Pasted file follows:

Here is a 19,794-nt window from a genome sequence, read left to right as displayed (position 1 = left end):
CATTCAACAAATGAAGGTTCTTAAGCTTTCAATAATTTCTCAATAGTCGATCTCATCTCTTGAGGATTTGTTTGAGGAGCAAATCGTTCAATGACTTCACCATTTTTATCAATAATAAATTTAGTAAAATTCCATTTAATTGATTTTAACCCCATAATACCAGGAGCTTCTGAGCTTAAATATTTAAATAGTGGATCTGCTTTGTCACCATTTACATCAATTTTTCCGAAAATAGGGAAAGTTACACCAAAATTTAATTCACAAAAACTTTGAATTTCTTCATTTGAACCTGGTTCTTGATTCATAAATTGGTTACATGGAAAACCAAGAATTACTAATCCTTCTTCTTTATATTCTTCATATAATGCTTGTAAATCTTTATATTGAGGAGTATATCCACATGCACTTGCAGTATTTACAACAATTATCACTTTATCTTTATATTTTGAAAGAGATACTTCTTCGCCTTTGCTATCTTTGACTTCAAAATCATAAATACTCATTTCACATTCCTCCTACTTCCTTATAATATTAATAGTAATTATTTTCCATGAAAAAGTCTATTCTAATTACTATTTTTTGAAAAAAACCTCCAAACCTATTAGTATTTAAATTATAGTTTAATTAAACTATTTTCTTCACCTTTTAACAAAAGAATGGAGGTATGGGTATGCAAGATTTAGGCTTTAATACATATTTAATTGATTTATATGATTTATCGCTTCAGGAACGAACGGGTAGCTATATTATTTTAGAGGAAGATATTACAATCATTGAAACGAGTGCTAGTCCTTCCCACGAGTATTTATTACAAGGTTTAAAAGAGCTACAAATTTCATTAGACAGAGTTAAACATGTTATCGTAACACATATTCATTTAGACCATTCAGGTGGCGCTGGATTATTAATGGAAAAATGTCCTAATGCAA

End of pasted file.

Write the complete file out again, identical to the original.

Here is a 19,794-nt window from a genome sequence, read left to right as displayed (position 1 = left end):
CATTCAACAAATGAAGGTTCTTAAGCTTTCAATAATTTCTCAATAGTCGATCTCATCTCTTGAGGATTTGTTTGAGGAGCAAATCGTTCAATGACTTCACCATTTTTATCAATAATAAATTTAGTAAAATTCCATTTAATTGATTTTAACCCCATAATACCAGGAGCTTCTGAGCTTAAATATTTAAATAGTGGATCTGCTTTGTCACCATTTACATCAATTTTTCCGAAAATAGGGAAAGTTACACCAAAATTTAATTCACAAAAACTTTGAATTTCTTCATTTGAACCTGGTTCTTGATTCATAAATTGGTTACATGGAAAACCAAGAATTACTAATCCTTCTTCTTTATATTCTTCATATAATGCTTGTAAATCTTTATATTGAGGAGTATATCCACATGCACTTGCAGTATTTACAACAATTATCACTTTATCTTTATATTTTGAAAGAGATACTTCTTCGCCTTTGCTATCTTTGACTTCAAAATCATAAATACTCATTTCACATTCCTCCTACTTCCTTATAATATTAATAGTAATTATTTTCCATGAAAAAGTCTATTCTAATTACTATTTTTTGAAAAAAACCTCCAAACCTATTAGTATTTAAATTATAGTTTAATTAAACTATTTTCTTCACCTTTTAACAAAAGAATGGAGGTATGGGTATGCAAGATTTAGGCTTTAATACATATTTAATTGATTTATATGATTTATCGCTTCAGGAACGAACGGGTAGCTATATTATTTTAGAGGAAGATATTACAATCATTGAAACGAGTGCTAGTCCTTCCCACGAGTATTTATTACAAGGTTTAAAAGAGCTACAAATTTCATTAGACAGAGTTAAACATGTTATCGTAACACATATTCATTTAGACCATTCAGGTGGCGCTGGATTATTAATGGAAAAATGTCCTAATGCAA